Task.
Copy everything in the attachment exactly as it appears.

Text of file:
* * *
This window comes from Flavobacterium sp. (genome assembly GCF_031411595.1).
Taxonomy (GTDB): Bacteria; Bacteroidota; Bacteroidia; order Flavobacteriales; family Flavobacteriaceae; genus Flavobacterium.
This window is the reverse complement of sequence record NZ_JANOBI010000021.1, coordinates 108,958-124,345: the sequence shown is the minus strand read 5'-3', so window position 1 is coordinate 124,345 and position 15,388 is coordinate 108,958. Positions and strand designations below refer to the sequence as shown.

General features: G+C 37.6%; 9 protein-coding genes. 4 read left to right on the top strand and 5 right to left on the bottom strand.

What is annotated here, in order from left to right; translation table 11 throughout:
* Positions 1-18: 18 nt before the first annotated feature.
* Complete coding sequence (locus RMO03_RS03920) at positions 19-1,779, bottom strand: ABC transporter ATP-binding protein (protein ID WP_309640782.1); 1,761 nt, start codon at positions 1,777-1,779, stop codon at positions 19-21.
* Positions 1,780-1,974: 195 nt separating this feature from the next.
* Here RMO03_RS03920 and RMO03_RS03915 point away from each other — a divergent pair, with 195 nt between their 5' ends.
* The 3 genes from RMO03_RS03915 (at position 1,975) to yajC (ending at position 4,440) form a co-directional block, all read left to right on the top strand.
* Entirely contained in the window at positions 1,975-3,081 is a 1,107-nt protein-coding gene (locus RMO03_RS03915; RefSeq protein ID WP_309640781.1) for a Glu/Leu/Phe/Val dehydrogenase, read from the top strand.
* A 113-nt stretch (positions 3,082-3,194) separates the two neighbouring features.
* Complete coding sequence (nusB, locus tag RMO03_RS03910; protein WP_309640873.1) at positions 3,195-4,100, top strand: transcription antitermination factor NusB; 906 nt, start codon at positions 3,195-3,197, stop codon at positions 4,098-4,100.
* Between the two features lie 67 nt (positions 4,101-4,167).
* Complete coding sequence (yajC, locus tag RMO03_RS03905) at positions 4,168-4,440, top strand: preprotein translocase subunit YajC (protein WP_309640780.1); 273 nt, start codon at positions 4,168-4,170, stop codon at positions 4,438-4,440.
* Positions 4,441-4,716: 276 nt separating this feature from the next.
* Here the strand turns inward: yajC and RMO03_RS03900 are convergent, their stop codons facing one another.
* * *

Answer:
This window comes from Flavobacterium sp. (genome assembly GCF_031411595.1).
Taxonomy (GTDB): Bacteria; Bacteroidota; Bacteroidia; order Flavobacteriales; family Flavobacteriaceae; genus Flavobacterium.
This window is the reverse complement of sequence record NZ_JANOBI010000021.1, coordinates 108,958-124,345: the sequence shown is the minus strand read 5'-3', so window position 1 is coordinate 124,345 and position 15,388 is coordinate 108,958. Positions and strand designations below refer to the sequence as shown.

General features: G+C 37.6%; 9 protein-coding genes. 4 read left to right on the top strand and 5 right to left on the bottom strand.

What is annotated here, in order from left to right; translation table 11 throughout:
* Positions 1-18: 18 nt before the first annotated feature.
* Complete coding sequence (locus RMO03_RS03920) at positions 19-1,779, bottom strand: ABC transporter ATP-binding protein (protein ID WP_309640782.1); 1,761 nt, start codon at positions 1,777-1,779, stop codon at positions 19-21.
* Positions 1,780-1,974: 195 nt separating this feature from the next.
* Here RMO03_RS03920 and RMO03_RS03915 point away from each other — a divergent pair, with 195 nt between their 5' ends.
* The 3 genes from RMO03_RS03915 (at position 1,975) to yajC (ending at position 4,440) form a co-directional block, all read left to right on the top strand.
* Entirely contained in the window at positions 1,975-3,081 is a 1,107-nt protein-coding gene (locus RMO03_RS03915; RefSeq protein ID WP_309640781.1) for a Glu/Leu/Phe/Val dehydrogenase, read from the top strand.
* A 113-nt stretch (positions 3,082-3,194) separates the two neighbouring features.
* Complete coding sequence (nusB, locus tag RMO03_RS03910; protein WP_309640873.1) at positions 3,195-4,100, top strand: transcription antitermination factor NusB; 906 nt, start codon at positions 3,195-3,197, stop codon at positions 4,098-4,100.
* Between the two features lie 67 nt (positions 4,101-4,167).
* Complete coding sequence (yajC, locus tag RMO03_RS03905) at positions 4,168-4,440, top strand: preprotein translocase subunit YajC (protein WP_309640780.1); 273 nt, start codon at positions 4,168-4,170, stop codon at positions 4,438-4,440.
* Positions 4,441-4,716: 276 nt separating this feature from the next.
* Here the strand turns inward: yajC and RMO03_RS03900 are convergent, their stop codons facing one another.